At a meeting of the senate in the year 44 BC, Julius Caesar was stabbed to death – an event that would eventually lead to the transition from the Roman Republic to the Roman Empire. This assassination, as any Shakespeare enthusiast will know, took place on the Ides of March – that's the 15th on today's calendar.
In the centuries since his untimely demise, Julius Caesar – and a host of other Roman leaders and emperors – have featured in great operatic works by the likes of Mozart and Handel among many others. As historical subject matter for opera goes, these Roman figures lives provided music inspiration from the 17th century onwards.
Here, then, are six of the best operas with Roman leaders at the centre of their plots:
1. Claudio Monteverdi: L’incoronazione di Poppea (The Coronation of Poppaea)
The first known opera to be based on a factual historical subject (as opposed to mythology), Monteverdi’s masterpiece tells the story of Poppaea, who was able to manipulate her position as the mistress of Nero (emperor, 54-68) to be crowned empress. If anything, Monteverdi tones history down a little – while Poppaea comes across as a nasty piece of work in the opera, by all accounts she was far worse in real life (as was, of course, Nero himself). This opera in three acts was first performed at the Teatro Santi Giovanni e Paolo in Venice between 1642-43. Though Monteverdi is noted as the composer for the work, it is a matter of dispute as to whether or not all of the music was written by him.
2. Wolfgang Amadeus Mozart: La clemenza di Tito (The Clemency of Titus)
Though his reign was short lived, Titus (emperor, 79-81) was the perfect subject for this 1791 opera commissioned for the coronation of Emperor Leopold II, King of Bohemia. This two-act opera seria was Mozart’s first operatic work to be performed in England and, though it tells the story of Emperor Titus, he is the only historical character in the work. The plot dwells on the noble qualities of the Roman emperor as he spares the lives of those who try to assassinate him. The real Titus did, in fact, avoid being bumped off, dying instead of natural causes – quite a rarity in early Roman imperial days.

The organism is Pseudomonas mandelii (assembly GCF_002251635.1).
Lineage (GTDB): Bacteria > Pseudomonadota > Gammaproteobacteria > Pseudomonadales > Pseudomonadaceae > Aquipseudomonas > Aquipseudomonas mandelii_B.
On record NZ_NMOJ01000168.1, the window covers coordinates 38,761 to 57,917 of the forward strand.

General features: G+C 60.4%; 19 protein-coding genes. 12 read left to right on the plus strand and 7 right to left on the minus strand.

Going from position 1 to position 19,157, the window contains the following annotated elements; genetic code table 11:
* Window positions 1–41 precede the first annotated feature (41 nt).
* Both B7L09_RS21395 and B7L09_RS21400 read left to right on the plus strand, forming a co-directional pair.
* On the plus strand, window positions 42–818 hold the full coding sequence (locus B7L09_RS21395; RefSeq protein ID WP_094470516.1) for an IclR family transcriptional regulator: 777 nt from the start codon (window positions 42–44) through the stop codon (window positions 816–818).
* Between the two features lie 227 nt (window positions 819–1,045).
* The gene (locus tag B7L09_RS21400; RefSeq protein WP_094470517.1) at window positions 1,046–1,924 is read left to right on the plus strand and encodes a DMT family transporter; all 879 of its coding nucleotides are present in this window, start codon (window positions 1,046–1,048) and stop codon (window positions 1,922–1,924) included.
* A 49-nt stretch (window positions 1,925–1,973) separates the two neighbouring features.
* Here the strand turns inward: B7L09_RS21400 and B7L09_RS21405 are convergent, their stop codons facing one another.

3. George Frideric Handel: Giulio Cesarein Egitto (Julius Caesar in Egypt)
Giuiio Cesare (premiered 1724) is undeniably one of the longest and most elaborate of Handel’s operas and its rich historical subject matter has made it the most revived of his stage works. The plot centres around the arrival of Julius Caesar (dictator, 49-44BC) in Egypt following the defeat of Pompey at Pharsalia in Greece. On learning of the assassination of Pompey by Ptolemy, King of Egypt, Caesar is disgusted and, assisted by Pompey’s family and Cleopatra, seeks revenge. Though there are plenty of twists and turns along the way, eventually good overcomes evil and the odious Ptolemy meets his come-uppance. Much of the opera, though, is really about the growing infatuation of its title character with the ultra-seductive Cleopatra.
Nerone was premiered in 1924 at Teatro alla Scala, Milan. Boito (1842-1918) spent approximately 50 years working on the opera, which was both his second and his final operatic work – alas, he died before it was completed and the music had to be completed by several other composers. The plot depicts Ancient Rome during the rule of Nero and highlights the difference in lifestyle between the Romans (debauched) and the Christians (noble) and ends with the Great Fire of Rome.
Premiered in 2006, this four-act opera delves into the life of Caligula (emperor, 37-41) and his tyrannous and sadistic reign following the death of his sister, Drusilla. Glanert based his work on a drama by French writer, Albert Camus, and his frantic orchestration is reflective of the mental conditions of Caligula during his rule. The opera combines ideas of mass murder, incest and rape as a way of expressing the madness of the final years of an emperor who, early in his reign, had actually been remarkably liberal and benign as a ruler.
6. Antonio Vivaldi: Ottone in Villa (Otho in the Country)
Ottone (Otho, emperor, 69) features as a protagonist in Vivaldi's 18th-century opera, though his role is more as a lover than a heroic Roman leader. Vivaldi’s first opera, it revolves around the character of Cleonilla, mistress of Ottone. The story is pastoral, following the different romantic excursions of the emperor’s mistress as she fawns for the attention of Caio and Ostillo. It turns out that Ostillo is a woman and lover to Caio and the opera concludes with their marriage. The real-life Otho, meanwhile, did not enjoy a happy time as emperor, ruling for just three months during which he faced a major rebellion and then committing suicide.